My conclusion is that for now, at least, the conceptual advance made in Durban is as good as it gets.
This advance is, potentially, huge: For the first time, officials of the nations that are the biggest carbon emitters — China, the United States and India — have agreed to negotiate legally binding restrictions.
Under the old Kyoto Protocol framework, which for now remains largely in effect, rapidly industrializing nations refused to be constricted by limits that would stunt their development. The United States declined to sign on to the Kyoto agreement as long as China, India, Brazil and other rising economic giants got a pass.
This meant that while European nations worked to meet emissions targets — or, in some cases, pretended to do so — the most important sources of carbon were unconstrained. When Kyoto was adopted, China was well behind the United States as an emitter; now it’s far ahead. India recently passed Russia to move into third place.
The Durban talks seemed likely to go nowhere until the Chinese delegate, Xie Zhenhua, announced that Beijing was willing to consider a legally binding framework. With China now responsible for fully 23 percent of the world’s carbon emissions, this was an enormous step forward.
India, however, wasn’t so sure about agreeing to negotiate a “legal framework” that specified binding commitments. Delegates spent a ridiculous amount of time and effort refining that phrase, first moving to “protocol or legal instrument” and then falling back to “legal outcome.” European delegates pitched a fit, saying that “legal outcome” was so vague that it allowed the possibility of voluntary carbon limits rather than mandatory ones. The European Union threatened to scuttle the whole summit.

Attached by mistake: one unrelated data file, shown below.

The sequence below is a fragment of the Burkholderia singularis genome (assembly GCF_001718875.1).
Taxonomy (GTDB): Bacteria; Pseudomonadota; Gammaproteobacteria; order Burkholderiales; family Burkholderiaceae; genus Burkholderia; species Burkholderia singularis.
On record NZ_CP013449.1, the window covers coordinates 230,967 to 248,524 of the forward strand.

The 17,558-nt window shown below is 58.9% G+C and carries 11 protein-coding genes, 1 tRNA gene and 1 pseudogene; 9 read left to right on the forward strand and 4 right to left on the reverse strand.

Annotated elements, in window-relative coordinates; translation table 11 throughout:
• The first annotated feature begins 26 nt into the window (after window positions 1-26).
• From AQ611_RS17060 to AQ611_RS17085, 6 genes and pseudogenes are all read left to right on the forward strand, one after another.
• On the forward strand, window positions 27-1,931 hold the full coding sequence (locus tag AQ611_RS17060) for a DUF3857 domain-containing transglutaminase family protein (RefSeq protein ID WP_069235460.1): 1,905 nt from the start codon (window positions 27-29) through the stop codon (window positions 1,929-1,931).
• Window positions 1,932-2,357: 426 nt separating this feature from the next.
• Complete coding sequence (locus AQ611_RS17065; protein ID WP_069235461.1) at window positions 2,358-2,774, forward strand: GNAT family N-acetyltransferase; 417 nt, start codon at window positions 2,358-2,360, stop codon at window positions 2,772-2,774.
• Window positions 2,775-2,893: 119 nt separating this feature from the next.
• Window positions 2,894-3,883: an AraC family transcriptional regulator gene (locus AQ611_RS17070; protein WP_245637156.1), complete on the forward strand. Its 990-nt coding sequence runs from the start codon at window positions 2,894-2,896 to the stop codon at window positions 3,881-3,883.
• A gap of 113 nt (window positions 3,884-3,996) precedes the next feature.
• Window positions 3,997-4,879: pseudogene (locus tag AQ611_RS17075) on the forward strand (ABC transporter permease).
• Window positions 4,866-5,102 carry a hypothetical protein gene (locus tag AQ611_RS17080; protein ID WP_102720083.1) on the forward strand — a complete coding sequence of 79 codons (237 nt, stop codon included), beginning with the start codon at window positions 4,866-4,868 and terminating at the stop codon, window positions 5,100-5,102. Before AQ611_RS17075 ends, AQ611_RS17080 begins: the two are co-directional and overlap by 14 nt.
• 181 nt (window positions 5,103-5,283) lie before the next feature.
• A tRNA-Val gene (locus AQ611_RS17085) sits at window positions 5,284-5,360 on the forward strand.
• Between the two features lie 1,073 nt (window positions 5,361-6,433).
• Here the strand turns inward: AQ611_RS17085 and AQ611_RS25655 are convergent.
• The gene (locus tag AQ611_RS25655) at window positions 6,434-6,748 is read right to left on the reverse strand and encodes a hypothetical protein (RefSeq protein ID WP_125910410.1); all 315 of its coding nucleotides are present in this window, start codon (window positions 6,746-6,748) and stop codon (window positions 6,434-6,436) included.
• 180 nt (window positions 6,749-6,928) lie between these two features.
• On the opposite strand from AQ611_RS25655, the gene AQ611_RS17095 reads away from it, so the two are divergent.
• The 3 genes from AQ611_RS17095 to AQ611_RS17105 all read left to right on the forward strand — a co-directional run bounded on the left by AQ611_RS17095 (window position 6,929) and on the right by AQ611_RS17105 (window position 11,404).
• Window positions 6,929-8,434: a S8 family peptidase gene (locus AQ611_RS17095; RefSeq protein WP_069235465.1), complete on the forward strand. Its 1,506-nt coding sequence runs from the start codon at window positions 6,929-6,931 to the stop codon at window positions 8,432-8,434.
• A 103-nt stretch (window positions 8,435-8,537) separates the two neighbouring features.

India’s environment minister pitched a counter-fit. “India will never be intimidated by threats,” Jayanthi Natarajan thundered.
Compromise language was found: By 2015, delegates will negotiate an “agreed outcome with legal force.” What does this mean? Within four years, there is supposed to be something like a treaty — covering developed and developing countries alike — that limits carbon emissions. This treaty or treaty-like document is supposed to take effect in 2020.
Those who see Durban as a bitter disappointment point out that smokestacks and automobile exhaust pipes continue to spew carbon, that atmospheric warming will continue apace, and that world leaders still haven’t actually done anything. The representatives in Durban agreed to negotiate a pact that wouldn’t take effect for nearly a decade — and that’s the best-case scenario.
But I think it may be enough. Durban’s real accomplishment was to keep the slow, torturous process of climate negotiations alive — with the biggest carbon emitters now involved. This buys time for real solutions to emerge.
In Shanghai recently, I had dinner with Edwin Huang, marketing director for Suntech Power Holdings, a firm based in nearby Wuxi that is the largest producer of solar panels in the world. “We’re creating American jobs,” he told me: One of Suntech’s manufacturing plants is in Arizona.
China is getting serious about alternative energy. Emissions will continue to rise, but a commitment by China alone is enough to begin bending the curve. As companies such as Suntech — and, one hopes, U.S. competitors — keep bringing the cost of solar panels down, we can begin to get a handle on the problem. By 2020 or even 2015, carbon limits may seem less onerous.
But it’s necessary to keep the negotiating process alive until it is possible to reach a meaningful agreement. So yes, you can argue that the Durban conference only managed to kick the climate can down the road. For now, though, that might be enough.